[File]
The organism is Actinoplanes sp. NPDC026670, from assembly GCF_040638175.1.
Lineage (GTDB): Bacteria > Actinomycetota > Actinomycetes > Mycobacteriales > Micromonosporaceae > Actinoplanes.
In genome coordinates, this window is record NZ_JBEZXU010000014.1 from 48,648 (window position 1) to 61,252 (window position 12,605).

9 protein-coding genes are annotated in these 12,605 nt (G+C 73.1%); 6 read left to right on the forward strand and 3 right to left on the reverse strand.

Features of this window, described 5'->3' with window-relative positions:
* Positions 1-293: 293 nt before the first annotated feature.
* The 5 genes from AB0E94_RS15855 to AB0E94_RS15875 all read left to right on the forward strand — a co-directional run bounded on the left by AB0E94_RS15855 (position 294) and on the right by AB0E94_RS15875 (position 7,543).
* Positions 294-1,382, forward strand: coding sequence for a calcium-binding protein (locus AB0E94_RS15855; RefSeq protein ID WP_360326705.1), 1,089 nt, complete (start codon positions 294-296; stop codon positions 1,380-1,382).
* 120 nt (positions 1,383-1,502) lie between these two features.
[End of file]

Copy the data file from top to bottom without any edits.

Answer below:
The organism is Actinoplanes sp. NPDC026670, from assembly GCF_040638175.1.
Lineage (GTDB): Bacteria > Actinomycetota > Actinomycetes > Mycobacteriales > Micromonosporaceae > Actinoplanes.
In genome coordinates, this window is record NZ_JBEZXU010000014.1 from 48,648 (window position 1) to 61,252 (window position 12,605).

9 protein-coding genes are annotated in these 12,605 nt (G+C 73.1%); 6 read left to right on the forward strand and 3 right to left on the reverse strand.

Features of this window, described 5'->3' with window-relative positions:
* Positions 1-293: 293 nt before the first annotated feature.
* The 5 genes from AB0E94_RS15855 to AB0E94_RS15875 all read left to right on the forward strand — a co-directional run bounded on the left by AB0E94_RS15855 (position 294) and on the right by AB0E94_RS15875 (position 7,543).
* Positions 294-1,382, forward strand: coding sequence for a calcium-binding protein (locus AB0E94_RS15855; RefSeq protein ID WP_360326705.1), 1,089 nt, complete (start codon positions 294-296; stop codon positions 1,380-1,382).
* 120 nt (positions 1,383-1,502) lie between these two features.